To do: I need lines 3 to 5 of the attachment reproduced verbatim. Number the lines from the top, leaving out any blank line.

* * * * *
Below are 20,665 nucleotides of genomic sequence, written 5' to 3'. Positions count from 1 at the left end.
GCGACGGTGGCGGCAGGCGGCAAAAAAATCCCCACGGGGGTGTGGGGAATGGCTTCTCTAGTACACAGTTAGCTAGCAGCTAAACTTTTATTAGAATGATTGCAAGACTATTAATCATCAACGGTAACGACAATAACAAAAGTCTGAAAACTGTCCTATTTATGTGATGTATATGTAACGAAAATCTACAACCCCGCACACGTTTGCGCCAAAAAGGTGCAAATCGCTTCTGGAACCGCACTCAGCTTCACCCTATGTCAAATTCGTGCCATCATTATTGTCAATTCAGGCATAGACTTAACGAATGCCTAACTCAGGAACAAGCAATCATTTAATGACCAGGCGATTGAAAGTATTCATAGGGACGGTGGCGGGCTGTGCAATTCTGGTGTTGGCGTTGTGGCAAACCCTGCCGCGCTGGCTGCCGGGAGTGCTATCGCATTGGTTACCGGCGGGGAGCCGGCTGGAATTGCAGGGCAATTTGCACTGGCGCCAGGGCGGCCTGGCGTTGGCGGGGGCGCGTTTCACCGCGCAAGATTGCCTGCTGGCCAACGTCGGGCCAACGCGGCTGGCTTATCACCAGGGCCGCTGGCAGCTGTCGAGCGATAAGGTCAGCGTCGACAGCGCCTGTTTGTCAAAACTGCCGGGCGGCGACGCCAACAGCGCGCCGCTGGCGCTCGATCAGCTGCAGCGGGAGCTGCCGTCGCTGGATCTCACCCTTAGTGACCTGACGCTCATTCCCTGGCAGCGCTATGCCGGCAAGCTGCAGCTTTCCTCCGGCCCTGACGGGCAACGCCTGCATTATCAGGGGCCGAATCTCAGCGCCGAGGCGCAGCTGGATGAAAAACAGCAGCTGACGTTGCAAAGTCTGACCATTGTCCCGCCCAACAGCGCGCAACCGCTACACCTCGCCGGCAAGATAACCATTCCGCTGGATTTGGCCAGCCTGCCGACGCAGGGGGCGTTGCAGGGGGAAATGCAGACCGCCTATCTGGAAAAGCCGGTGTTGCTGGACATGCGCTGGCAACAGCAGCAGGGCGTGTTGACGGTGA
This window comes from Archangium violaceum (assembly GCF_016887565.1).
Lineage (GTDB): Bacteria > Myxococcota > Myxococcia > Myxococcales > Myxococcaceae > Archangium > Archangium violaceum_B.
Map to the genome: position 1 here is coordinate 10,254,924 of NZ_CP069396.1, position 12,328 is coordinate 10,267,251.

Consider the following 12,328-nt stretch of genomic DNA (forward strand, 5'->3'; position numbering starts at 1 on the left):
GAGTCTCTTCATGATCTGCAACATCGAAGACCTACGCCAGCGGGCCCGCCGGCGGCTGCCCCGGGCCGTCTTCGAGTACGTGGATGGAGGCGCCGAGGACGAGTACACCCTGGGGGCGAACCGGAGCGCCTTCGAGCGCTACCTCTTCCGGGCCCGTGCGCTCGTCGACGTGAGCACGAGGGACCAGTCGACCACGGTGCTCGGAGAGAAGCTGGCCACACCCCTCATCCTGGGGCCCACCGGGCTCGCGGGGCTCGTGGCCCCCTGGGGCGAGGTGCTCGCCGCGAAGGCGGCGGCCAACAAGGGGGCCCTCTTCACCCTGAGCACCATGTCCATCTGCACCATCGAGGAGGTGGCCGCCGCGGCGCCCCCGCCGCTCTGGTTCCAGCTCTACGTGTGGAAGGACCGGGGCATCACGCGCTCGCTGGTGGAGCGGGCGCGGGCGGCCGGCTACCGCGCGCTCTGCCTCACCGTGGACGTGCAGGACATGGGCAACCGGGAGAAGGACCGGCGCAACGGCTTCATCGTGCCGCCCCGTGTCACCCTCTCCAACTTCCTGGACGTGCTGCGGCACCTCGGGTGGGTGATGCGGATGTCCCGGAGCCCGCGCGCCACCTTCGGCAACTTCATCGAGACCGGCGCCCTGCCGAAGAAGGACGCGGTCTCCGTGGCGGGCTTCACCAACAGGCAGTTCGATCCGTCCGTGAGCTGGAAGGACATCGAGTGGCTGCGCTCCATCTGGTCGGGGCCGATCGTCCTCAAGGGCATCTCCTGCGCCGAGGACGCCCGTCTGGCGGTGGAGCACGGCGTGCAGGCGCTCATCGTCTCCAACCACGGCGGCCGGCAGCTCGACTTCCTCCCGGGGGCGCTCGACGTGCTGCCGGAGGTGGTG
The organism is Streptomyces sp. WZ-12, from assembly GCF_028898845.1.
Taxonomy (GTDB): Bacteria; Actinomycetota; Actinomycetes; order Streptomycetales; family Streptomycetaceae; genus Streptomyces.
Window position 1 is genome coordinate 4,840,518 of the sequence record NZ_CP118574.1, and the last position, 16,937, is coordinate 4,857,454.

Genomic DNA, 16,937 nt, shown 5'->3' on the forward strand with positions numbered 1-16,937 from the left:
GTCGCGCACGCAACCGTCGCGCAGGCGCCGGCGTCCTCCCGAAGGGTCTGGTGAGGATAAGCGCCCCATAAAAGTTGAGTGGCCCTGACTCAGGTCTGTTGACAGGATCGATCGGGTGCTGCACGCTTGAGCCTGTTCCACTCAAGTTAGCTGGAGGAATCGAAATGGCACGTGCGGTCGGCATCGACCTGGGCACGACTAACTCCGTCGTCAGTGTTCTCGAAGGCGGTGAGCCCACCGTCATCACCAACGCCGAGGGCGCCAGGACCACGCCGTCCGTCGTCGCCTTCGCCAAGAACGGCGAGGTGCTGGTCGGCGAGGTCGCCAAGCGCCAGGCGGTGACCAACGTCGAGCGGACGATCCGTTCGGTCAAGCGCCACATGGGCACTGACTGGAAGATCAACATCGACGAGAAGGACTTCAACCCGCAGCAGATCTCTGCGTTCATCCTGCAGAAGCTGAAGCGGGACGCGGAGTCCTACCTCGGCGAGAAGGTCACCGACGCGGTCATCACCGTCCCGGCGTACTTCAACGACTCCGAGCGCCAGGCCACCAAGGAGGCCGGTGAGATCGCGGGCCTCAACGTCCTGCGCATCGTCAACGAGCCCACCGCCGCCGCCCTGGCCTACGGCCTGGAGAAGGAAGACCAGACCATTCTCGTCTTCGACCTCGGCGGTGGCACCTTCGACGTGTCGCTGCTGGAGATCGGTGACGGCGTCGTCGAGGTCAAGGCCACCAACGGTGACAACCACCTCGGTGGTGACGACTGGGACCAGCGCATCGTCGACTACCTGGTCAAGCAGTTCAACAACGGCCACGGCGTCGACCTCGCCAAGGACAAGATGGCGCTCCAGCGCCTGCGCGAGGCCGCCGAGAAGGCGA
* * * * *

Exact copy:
This window comes from Archangium violaceum (assembly GCF_016887565.1).
Lineage (GTDB): Bacteria > Myxococcota > Myxococcia > Myxococcales > Myxococcaceae > Archangium > Archangium violaceum_B.
Map to the genome: position 1 here is coordinate 10,254,924 of NZ_CP069396.1, position 12,328 is coordinate 10,267,251.